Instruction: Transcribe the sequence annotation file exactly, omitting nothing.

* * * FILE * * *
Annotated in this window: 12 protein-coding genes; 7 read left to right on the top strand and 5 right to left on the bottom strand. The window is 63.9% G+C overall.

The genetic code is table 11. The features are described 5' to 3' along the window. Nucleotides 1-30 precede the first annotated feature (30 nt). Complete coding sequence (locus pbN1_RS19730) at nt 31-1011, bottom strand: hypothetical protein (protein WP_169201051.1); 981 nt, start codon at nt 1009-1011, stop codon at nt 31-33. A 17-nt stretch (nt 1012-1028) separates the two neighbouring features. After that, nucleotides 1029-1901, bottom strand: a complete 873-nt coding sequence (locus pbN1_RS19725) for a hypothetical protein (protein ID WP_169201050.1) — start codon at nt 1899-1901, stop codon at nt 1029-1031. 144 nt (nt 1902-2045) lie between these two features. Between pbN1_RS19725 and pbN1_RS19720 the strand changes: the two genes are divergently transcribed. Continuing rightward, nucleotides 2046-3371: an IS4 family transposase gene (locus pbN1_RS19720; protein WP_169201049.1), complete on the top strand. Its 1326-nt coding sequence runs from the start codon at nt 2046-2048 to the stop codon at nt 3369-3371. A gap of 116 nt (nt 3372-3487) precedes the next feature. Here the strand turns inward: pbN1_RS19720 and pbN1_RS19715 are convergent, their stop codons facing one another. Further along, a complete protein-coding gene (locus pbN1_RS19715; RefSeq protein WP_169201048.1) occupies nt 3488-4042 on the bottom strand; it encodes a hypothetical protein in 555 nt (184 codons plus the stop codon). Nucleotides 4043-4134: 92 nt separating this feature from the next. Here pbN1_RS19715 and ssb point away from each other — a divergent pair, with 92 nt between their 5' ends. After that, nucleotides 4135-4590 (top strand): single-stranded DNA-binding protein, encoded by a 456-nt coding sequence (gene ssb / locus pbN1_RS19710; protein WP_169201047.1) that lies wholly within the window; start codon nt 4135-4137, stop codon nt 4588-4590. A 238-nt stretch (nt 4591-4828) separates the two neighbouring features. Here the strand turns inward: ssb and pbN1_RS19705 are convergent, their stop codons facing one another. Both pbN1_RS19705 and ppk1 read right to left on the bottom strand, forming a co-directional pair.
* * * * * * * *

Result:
Annotated in this window: 12 protein-coding genes; 7 read left to right on the top strand and 5 right to left on the bottom strand. The window is 63.9% G+C overall.

The genetic code is table 11. The features are described 5' to 3' along the window. Nucleotides 1-30 precede the first annotated feature (30 nt). Complete coding sequence (locus pbN1_RS19730) at nt 31-1011, bottom strand: hypothetical protein (protein WP_169201051.1); 981 nt, start codon at nt 1009-1011, stop codon at nt 31-33. A 17-nt stretch (nt 1012-1028) separates the two neighbouring features. After that, nucleotides 1029-1901, bottom strand: a complete 873-nt coding sequence (locus pbN1_RS19725) for a hypothetical protein (protein ID WP_169201050.1) — start codon at nt 1899-1901, stop codon at nt 1029-1031. 144 nt (nt 1902-2045) lie between these two features. Between pbN1_RS19725 and pbN1_RS19720 the strand changes: the two genes are divergently transcribed. Continuing rightward, nucleotides 2046-3371: an IS4 family transposase gene (locus pbN1_RS19720; protein WP_169201049.1), complete on the top strand. Its 1326-nt coding sequence runs from the start codon at nt 2046-2048 to the stop codon at nt 3369-3371. A gap of 116 nt (nt 3372-3487) precedes the next feature. Here the strand turns inward: pbN1_RS19720 and pbN1_RS19715 are convergent, their stop codons facing one another. Further along, a complete protein-coding gene (locus pbN1_RS19715; RefSeq protein WP_169201048.1) occupies nt 3488-4042 on the bottom strand; it encodes a hypothetical protein in 555 nt (184 codons plus the stop codon). Nucleotides 4043-4134: 92 nt separating this feature from the next. Here pbN1_RS19715 and ssb point away from each other — a divergent pair, with 92 nt between their 5' ends. After that, nucleotides 4135-4590 (top strand): single-stranded DNA-binding protein, encoded by a 456-nt coding sequence (gene ssb / locus pbN1_RS19710; protein WP_169201047.1) that lies wholly within the window; start codon nt 4135-4137, stop codon nt 4588-4590. A 238-nt stretch (nt 4591-4828) separates the two neighbouring features. Here the strand turns inward: ssb and pbN1_RS19705 are convergent, their stop codons facing one another. Both pbN1_RS19705 and ppk1 read right to left on the bottom strand, forming a co-directional pair.